crazycoffey
12-29-2007, 11:16 AM
first in with antifreeze....




Seriously, sounds like a hard decision and many thoughts and prayers to making a good one. I know I would want to help my parents by moving them in with me, but that presents many new challenges and sometimes that's not the logical/best choice.

Again, I can offer only well wishes.

jjchieffan
12-29-2007, 11:44 AM
first in with antifreeze....

I was wondering who would be first to post that. :ROFL:

I have only one of 4 GP's left alive. The 3 that have passed on have all managed to stay out of the nursing homes thanks to my parents. My Granny first, she developed Alzheimer's. She continued living at home with my Grandad until here death. My parents saw to it that she got the care she needed. My dad was at her side when she passed away at home in her bed. My Grandad lived alone until he had a stroke that left him unable to care for himself. My parents moved him into their house to care for him until his death. My Grandpa had dialysis, but was still self sufficient until his death. My Grandma lives alone, but can take care of herself. She had to go into the hospital recently due to her passing out and falling. The hospital released her to a nursing home for rehab where she stayed for 20 days and then returned home. I realize that it is not possible in all cases, but I know that my grandparents were happier living at home.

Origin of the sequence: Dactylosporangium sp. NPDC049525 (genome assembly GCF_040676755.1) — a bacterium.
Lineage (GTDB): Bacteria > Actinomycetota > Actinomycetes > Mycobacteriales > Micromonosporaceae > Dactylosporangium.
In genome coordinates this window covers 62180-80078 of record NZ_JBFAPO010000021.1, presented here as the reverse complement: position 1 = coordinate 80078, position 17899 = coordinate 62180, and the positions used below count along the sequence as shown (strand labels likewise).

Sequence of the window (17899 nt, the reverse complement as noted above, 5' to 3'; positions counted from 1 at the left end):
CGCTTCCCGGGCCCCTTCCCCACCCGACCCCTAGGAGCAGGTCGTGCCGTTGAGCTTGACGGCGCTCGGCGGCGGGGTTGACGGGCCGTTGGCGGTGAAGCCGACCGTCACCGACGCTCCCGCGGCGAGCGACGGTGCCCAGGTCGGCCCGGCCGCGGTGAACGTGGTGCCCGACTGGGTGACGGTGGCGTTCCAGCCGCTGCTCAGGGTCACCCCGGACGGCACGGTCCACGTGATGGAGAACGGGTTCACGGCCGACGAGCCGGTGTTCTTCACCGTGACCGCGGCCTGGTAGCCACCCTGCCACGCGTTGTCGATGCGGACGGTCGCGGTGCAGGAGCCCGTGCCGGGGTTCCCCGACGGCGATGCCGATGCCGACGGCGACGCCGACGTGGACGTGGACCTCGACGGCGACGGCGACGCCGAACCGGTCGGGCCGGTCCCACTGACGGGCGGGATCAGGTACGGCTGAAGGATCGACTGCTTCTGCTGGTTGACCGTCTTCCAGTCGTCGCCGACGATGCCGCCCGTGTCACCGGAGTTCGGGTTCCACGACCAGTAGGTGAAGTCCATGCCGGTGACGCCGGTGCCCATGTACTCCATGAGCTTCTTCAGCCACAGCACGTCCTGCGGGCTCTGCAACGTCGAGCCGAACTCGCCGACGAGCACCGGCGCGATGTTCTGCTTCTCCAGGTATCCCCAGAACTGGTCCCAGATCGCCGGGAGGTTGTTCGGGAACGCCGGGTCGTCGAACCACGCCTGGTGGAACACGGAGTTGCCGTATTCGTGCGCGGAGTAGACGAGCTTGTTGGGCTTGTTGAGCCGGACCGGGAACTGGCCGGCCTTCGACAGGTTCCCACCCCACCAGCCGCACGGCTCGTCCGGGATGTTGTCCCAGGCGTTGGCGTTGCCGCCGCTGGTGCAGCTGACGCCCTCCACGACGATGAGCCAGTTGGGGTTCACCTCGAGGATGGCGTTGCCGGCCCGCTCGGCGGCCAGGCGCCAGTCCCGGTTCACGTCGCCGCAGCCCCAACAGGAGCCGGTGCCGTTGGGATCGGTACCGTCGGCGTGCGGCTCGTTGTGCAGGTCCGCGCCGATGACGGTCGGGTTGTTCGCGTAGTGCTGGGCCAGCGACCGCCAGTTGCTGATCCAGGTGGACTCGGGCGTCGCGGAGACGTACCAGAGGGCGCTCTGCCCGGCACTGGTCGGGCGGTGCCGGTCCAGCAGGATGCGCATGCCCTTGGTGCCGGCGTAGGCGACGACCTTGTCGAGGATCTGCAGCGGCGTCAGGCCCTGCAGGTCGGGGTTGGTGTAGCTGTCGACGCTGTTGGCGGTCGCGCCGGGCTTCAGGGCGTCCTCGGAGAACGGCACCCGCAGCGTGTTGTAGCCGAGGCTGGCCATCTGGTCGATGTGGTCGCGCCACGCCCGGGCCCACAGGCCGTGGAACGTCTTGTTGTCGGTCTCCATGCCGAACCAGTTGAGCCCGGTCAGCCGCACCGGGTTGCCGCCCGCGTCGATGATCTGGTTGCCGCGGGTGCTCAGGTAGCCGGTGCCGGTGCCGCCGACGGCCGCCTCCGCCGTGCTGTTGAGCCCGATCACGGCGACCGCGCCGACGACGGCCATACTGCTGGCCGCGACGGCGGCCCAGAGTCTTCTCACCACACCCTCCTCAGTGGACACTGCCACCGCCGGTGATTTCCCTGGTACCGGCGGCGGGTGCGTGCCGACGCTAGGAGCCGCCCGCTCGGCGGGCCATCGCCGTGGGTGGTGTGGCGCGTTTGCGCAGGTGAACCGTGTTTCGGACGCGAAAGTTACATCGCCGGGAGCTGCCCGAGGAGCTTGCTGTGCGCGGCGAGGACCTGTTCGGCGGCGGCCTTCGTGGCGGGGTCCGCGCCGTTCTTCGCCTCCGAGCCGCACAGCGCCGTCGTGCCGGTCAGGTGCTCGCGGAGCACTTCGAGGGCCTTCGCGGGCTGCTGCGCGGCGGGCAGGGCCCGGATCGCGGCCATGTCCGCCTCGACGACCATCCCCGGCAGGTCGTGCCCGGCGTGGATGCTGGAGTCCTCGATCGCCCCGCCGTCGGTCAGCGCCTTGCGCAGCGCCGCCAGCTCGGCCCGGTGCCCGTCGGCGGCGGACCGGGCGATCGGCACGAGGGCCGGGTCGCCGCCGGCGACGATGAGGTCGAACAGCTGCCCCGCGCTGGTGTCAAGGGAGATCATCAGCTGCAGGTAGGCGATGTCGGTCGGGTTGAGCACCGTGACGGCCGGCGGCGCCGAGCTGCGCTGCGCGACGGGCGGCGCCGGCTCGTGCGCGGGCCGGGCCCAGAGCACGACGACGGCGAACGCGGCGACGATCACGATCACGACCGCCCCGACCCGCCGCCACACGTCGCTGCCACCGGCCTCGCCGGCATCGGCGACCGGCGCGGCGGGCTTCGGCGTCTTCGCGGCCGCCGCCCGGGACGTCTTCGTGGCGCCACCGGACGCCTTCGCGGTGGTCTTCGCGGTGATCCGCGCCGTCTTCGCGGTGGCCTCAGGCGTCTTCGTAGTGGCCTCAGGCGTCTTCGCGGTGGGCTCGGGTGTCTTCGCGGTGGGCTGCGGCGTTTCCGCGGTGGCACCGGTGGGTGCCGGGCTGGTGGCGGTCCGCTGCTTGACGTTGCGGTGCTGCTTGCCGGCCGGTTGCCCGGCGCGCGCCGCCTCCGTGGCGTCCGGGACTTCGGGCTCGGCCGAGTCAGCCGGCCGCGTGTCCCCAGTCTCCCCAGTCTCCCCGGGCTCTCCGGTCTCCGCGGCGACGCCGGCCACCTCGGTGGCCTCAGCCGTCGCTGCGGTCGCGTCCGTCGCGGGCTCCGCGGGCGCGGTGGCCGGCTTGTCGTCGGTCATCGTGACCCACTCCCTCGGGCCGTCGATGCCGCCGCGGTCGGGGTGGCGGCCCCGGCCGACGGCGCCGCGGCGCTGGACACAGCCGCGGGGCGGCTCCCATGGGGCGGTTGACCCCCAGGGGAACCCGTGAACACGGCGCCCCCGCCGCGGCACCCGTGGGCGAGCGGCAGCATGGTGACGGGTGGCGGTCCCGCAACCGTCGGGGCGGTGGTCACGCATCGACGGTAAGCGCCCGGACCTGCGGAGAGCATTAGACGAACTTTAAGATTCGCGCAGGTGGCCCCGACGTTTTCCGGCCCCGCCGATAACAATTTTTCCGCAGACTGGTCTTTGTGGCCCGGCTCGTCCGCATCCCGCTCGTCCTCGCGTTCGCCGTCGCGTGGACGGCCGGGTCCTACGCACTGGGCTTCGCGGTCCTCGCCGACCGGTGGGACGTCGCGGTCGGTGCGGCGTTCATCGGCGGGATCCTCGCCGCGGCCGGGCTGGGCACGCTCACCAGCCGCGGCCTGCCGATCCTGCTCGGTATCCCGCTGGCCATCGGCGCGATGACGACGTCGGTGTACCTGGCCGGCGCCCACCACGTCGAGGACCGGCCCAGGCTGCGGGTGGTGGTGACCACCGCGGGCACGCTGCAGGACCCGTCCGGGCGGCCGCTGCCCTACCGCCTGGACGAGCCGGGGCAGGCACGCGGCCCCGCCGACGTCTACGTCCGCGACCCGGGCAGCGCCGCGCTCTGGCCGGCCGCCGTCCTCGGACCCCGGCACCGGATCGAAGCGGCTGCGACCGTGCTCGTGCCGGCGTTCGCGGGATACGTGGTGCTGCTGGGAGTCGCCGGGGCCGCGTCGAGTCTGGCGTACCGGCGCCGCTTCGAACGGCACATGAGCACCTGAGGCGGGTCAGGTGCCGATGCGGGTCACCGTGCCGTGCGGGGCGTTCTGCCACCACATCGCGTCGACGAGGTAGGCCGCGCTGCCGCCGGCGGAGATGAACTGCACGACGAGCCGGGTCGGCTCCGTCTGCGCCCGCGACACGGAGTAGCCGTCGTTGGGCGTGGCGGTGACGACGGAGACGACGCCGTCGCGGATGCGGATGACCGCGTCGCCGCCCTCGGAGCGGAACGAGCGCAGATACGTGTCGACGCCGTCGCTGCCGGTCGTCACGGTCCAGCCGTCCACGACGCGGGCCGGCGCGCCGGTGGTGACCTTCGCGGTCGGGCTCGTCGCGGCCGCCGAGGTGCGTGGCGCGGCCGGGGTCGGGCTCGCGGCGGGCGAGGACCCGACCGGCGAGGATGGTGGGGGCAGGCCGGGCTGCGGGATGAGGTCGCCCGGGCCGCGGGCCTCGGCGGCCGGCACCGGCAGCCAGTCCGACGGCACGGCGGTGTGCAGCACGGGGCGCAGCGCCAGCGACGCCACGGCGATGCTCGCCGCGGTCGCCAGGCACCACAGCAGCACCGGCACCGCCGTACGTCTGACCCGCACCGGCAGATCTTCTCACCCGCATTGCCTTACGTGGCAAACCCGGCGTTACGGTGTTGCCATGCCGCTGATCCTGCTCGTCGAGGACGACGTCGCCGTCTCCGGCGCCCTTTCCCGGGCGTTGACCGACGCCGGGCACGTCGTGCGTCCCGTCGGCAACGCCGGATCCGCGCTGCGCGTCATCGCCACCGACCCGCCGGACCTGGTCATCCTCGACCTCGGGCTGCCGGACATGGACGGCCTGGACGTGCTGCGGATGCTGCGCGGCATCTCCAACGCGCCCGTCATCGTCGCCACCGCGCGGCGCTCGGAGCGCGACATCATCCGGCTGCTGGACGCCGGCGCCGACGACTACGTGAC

melbar
12-29-2007, 12:32 PM
I'm responsable for my grandmother who has alzheimers. My wife took care of both of her GP's who both had ALZ. The red tape is a real pain. If your Grandfather was in the military there is a lot of help to pay for assisted living (different from a "home") . Those places useually have nurses on staff who check in and do medicine. Meals are also provided along with activities. PM me if I can answer any specifics for you. I've been dealing with the whole rigermarole for the last couple of years since my Gransfather passed away. My prayers are with you and yours.

cdcox
12-29-2007, 12:37 PM
My cousin has done a great job with this situation as my aunt has suffered from Alzheimer's over the last several years. My aunt kept her own place in KC until she could no longer manage, then moved down to Atlanta to live with my cousin and her family. They set up her own room and included her in most family activities. Once she became too ill to stay at their house, they moved her in to an assisted living center, and later into a more intensive care facility at the same location. This was near their house, so that she could visit most every day and also bring her home for an afternoon or weekend stay. In the last year my aunt has deteriorated to the point where overnight stays are no longer possible.